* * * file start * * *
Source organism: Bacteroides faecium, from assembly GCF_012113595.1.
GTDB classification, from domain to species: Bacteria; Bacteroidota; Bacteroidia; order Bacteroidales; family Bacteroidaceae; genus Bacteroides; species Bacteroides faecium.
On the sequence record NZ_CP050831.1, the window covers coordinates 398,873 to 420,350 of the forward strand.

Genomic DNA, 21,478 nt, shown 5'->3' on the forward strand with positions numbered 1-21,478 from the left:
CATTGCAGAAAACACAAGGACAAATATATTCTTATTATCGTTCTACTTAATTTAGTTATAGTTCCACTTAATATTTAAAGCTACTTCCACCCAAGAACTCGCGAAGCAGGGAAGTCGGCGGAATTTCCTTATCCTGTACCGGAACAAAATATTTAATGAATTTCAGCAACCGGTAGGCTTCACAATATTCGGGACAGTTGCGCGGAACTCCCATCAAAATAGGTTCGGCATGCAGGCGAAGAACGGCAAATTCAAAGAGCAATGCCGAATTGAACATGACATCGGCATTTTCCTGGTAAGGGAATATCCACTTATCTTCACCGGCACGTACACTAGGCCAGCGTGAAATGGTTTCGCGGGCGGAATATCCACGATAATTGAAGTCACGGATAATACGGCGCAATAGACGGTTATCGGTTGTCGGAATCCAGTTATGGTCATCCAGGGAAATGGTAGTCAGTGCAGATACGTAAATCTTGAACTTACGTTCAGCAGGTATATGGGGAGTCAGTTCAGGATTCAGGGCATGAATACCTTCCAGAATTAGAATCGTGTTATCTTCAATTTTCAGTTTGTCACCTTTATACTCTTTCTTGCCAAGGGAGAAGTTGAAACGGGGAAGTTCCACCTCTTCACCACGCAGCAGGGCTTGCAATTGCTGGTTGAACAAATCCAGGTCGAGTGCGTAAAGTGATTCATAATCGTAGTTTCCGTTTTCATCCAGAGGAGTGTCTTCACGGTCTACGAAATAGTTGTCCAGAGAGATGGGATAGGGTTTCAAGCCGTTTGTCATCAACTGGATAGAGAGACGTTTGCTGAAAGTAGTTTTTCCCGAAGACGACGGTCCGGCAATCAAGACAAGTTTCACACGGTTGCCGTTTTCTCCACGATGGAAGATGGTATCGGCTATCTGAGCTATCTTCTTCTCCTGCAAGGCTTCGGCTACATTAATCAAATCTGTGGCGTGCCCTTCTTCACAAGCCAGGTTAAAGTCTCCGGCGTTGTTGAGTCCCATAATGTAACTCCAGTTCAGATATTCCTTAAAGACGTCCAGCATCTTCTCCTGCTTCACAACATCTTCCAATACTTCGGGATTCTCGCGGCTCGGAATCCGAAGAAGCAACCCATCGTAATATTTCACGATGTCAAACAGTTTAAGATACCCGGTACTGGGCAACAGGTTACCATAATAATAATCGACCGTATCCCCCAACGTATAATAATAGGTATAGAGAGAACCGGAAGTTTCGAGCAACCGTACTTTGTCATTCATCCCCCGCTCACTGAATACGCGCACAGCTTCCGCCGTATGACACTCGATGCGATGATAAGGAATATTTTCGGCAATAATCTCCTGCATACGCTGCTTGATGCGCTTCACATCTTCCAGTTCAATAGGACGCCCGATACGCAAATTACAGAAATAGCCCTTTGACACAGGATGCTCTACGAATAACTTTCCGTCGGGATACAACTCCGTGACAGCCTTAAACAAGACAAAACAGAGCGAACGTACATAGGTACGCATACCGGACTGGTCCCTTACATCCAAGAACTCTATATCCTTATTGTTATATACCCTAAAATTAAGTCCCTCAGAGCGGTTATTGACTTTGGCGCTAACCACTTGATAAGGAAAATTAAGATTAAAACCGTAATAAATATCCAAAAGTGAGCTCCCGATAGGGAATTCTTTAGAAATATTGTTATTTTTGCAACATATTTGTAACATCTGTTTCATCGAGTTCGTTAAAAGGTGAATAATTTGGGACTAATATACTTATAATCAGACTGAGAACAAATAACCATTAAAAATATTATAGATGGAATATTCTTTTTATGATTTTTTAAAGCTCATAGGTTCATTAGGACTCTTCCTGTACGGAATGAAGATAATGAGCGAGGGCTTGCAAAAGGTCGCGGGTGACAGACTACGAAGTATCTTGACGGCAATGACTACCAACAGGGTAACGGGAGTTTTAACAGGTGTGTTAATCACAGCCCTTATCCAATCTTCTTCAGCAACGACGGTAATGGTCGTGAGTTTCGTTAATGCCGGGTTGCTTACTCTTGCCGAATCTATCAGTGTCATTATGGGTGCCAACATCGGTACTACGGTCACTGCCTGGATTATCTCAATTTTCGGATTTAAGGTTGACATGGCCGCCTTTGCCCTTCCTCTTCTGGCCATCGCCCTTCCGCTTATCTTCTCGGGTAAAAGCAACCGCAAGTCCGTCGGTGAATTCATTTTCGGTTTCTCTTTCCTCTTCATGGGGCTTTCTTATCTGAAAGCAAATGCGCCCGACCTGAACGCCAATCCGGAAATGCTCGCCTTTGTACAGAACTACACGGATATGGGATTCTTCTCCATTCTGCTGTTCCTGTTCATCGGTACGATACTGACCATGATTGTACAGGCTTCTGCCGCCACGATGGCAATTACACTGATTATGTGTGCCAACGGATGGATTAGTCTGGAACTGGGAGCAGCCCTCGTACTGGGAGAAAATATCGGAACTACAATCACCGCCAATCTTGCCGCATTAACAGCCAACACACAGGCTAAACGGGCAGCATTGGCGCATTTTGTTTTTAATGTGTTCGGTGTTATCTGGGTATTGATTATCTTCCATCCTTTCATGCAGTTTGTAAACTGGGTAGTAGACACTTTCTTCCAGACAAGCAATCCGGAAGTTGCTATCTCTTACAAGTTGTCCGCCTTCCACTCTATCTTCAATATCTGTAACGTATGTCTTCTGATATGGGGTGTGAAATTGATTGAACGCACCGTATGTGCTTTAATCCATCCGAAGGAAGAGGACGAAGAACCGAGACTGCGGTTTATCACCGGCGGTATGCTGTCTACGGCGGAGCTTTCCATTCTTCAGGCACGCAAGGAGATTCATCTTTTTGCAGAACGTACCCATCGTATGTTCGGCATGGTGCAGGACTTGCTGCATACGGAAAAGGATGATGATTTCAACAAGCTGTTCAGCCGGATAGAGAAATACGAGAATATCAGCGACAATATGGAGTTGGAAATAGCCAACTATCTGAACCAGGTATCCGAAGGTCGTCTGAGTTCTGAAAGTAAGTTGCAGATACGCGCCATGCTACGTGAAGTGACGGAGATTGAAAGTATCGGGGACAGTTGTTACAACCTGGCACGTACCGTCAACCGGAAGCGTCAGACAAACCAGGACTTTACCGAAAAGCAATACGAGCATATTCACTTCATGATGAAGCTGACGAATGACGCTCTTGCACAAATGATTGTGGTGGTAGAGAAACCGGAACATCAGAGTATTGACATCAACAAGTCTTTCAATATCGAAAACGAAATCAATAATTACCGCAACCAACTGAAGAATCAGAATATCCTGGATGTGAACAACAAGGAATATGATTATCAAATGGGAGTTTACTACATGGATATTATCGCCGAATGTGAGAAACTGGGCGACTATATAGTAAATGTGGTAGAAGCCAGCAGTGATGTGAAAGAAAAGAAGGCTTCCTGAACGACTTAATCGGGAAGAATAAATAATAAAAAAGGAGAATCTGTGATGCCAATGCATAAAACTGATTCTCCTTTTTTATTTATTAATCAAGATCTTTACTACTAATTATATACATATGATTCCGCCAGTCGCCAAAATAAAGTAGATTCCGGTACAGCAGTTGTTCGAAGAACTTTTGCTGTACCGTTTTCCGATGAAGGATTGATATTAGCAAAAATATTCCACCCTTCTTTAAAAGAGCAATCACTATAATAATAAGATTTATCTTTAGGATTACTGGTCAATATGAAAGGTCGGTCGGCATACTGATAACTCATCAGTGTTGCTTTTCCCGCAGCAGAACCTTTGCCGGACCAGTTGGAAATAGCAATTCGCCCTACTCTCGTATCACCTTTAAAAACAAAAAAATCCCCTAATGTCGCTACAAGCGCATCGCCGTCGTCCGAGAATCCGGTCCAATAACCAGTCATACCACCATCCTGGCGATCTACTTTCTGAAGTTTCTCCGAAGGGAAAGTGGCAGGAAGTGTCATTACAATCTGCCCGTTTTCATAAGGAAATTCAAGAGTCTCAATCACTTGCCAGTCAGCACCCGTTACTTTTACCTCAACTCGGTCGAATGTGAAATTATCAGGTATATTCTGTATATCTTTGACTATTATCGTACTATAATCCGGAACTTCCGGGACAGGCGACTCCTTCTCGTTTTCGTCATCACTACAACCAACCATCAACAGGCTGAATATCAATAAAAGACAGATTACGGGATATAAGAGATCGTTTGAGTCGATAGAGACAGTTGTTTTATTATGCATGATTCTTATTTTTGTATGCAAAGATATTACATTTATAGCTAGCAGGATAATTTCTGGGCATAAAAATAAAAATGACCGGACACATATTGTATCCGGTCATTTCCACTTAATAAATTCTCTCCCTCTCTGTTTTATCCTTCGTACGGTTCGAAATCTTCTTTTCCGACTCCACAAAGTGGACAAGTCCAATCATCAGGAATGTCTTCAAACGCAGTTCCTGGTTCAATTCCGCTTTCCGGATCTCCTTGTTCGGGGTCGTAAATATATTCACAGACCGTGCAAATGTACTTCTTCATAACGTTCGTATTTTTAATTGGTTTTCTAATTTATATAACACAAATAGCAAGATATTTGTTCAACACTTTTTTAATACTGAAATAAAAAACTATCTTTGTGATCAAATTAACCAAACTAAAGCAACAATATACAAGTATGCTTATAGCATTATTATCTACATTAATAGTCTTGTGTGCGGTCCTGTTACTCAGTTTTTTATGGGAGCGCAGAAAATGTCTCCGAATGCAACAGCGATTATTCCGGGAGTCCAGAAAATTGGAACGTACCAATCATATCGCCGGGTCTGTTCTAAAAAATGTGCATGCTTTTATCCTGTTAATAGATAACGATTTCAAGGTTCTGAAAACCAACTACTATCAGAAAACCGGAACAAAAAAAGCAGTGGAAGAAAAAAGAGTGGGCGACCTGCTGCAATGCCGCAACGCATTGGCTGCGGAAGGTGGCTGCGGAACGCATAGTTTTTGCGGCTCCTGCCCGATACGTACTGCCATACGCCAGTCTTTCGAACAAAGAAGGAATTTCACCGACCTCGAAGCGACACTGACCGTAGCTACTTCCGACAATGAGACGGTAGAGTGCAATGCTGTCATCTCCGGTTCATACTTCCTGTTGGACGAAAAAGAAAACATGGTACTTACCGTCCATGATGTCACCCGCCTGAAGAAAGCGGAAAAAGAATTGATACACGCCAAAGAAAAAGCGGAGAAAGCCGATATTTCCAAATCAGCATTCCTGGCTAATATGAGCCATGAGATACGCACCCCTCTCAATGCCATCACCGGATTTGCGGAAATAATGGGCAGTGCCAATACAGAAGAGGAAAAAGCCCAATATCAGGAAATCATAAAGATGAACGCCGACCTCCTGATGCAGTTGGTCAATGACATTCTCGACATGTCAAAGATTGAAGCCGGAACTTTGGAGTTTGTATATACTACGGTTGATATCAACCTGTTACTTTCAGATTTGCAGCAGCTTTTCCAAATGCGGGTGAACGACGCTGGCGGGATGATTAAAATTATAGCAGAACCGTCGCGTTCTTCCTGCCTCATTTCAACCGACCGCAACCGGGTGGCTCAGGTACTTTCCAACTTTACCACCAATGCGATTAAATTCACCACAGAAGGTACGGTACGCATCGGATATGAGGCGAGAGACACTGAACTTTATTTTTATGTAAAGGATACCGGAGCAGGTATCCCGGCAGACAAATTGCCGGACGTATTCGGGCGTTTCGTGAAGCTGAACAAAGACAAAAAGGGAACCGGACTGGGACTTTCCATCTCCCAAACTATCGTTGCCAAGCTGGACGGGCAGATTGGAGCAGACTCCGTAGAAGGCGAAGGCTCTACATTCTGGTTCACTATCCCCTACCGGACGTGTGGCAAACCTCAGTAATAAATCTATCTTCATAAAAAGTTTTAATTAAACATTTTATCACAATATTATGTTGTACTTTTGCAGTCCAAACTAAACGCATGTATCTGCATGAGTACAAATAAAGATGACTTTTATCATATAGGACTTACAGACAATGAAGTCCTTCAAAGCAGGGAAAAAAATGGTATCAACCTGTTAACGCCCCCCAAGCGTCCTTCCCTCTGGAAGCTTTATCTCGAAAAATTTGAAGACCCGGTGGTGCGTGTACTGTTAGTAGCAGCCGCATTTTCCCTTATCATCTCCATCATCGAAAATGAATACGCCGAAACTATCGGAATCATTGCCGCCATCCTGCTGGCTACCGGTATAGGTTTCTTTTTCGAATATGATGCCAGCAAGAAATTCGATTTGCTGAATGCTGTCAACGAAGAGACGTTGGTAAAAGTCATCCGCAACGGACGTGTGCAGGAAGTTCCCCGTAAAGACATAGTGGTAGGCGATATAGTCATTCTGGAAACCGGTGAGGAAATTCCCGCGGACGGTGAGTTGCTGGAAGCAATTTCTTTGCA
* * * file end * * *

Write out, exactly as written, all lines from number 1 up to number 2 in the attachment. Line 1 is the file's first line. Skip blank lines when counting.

Source organism: Bacteroides faecium, from assembly GCF_012113595.1.
GTDB classification, from domain to species: Bacteria; Bacteroidota; Bacteroidia; order Bacteroidales; family Bacteroidaceae; genus Bacteroides; species Bacteroides faecium.